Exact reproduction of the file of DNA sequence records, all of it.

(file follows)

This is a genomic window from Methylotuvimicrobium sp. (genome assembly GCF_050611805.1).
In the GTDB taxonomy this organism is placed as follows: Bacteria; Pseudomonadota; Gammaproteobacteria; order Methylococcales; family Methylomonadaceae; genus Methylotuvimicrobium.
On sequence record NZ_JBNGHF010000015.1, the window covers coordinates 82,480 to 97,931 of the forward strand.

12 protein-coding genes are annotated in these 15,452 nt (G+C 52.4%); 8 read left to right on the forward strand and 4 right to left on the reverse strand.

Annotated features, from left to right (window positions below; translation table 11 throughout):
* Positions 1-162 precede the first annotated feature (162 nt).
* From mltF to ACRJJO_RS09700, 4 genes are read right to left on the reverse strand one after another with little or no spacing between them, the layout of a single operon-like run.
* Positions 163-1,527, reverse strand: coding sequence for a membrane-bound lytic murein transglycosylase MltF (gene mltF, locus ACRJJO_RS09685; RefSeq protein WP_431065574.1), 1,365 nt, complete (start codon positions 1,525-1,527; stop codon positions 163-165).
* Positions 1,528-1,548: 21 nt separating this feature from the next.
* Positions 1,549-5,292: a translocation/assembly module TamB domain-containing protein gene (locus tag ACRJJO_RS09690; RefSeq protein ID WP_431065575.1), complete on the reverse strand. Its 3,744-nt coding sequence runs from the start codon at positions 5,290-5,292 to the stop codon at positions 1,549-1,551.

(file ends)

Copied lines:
This is a genomic window from Methylotuvimicrobium sp. (genome assembly GCF_050611805.1).
In the GTDB taxonomy this organism is placed as follows: Bacteria; Pseudomonadota; Gammaproteobacteria; order Methylococcales; family Methylomonadaceae; genus Methylotuvimicrobium.
On sequence record NZ_JBNGHF010000015.1, the window covers coordinates 82,480 to 97,931 of the forward strand.

12 protein-coding genes are annotated in these 15,452 nt (G+C 52.4%); 8 read left to right on the forward strand and 4 right to left on the reverse strand.

Annotated features, from left to right (window positions below; translation table 11 throughout):
* Positions 1-162 precede the first annotated feature (162 nt).
* From mltF to ACRJJO_RS09700, 4 genes are read right to left on the reverse strand one after another with little or no spacing between them, the layout of a single operon-like run.
* Positions 163-1,527, reverse strand: coding sequence for a membrane-bound lytic murein transglycosylase MltF (gene mltF, locus ACRJJO_RS09685; RefSeq protein WP_431065574.1), 1,365 nt, complete (start codon positions 1,525-1,527; stop codon positions 163-165).
* Positions 1,528-1,548: 21 nt separating this feature from the next.
* Positions 1,549-5,292: a translocation/assembly module TamB domain-containing protein gene (locus tag ACRJJO_RS09690; RefSeq protein ID WP_431065575.1), complete on the reverse strand. Its 3,744-nt coding sequence runs from the start codon at positions 5,290-5,292 to the stop codon at positions 1,549-1,551.